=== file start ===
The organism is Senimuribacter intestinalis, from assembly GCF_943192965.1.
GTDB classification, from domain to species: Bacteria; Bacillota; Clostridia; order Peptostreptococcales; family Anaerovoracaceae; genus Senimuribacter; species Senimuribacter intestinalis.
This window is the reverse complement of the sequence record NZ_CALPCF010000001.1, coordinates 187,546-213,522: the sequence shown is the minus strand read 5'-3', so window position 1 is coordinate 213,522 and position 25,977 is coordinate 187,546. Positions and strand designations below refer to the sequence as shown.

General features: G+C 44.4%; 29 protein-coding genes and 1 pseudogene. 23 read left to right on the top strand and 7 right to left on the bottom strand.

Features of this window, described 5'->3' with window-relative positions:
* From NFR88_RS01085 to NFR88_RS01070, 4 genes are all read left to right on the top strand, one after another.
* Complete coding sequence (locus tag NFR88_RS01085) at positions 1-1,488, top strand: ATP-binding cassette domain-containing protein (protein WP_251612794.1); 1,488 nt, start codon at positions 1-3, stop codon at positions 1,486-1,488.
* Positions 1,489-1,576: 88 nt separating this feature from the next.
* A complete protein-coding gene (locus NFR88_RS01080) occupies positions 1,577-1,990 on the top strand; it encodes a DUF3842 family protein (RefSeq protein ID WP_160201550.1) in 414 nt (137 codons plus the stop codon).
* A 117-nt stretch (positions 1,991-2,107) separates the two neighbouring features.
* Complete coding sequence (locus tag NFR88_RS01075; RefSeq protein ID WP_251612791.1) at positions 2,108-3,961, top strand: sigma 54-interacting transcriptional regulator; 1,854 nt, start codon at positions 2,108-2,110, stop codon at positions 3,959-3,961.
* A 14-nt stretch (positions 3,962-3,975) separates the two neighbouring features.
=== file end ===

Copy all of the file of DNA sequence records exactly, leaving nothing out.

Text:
The organism is Senimuribacter intestinalis, from assembly GCF_943192965.1.
GTDB classification, from domain to species: Bacteria; Bacillota; Clostridia; order Peptostreptococcales; family Anaerovoracaceae; genus Senimuribacter; species Senimuribacter intestinalis.
This window is the reverse complement of the sequence record NZ_CALPCF010000001.1, coordinates 187,546-213,522: the sequence shown is the minus strand read 5'-3', so window position 1 is coordinate 213,522 and position 25,977 is coordinate 187,546. Positions and strand designations below refer to the sequence as shown.

General features: G+C 44.4%; 29 protein-coding genes and 1 pseudogene. 23 read left to right on the top strand and 7 right to left on the bottom strand.

Features of this window, described 5'->3' with window-relative positions:
* From NFR88_RS01085 to NFR88_RS01070, 4 genes are all read left to right on the top strand, one after another.
* Complete coding sequence (locus tag NFR88_RS01085) at positions 1-1,488, top strand: ATP-binding cassette domain-containing protein (protein WP_251612794.1); 1,488 nt, start codon at positions 1-3, stop codon at positions 1,486-1,488.
* Positions 1,489-1,576: 88 nt separating this feature from the next.
* A complete protein-coding gene (locus NFR88_RS01080) occupies positions 1,577-1,990 on the top strand; it encodes a DUF3842 family protein (RefSeq protein ID WP_160201550.1) in 414 nt (137 codons plus the stop codon).
* A 117-nt stretch (positions 1,991-2,107) separates the two neighbouring features.
* Complete coding sequence (locus tag NFR88_RS01075; RefSeq protein ID WP_251612791.1) at positions 2,108-3,961, top strand: sigma 54-interacting transcriptional regulator; 1,854 nt, start codon at positions 2,108-2,110, stop codon at positions 3,959-3,961.
* A 14-nt stretch (positions 3,962-3,975) separates the two neighbouring features.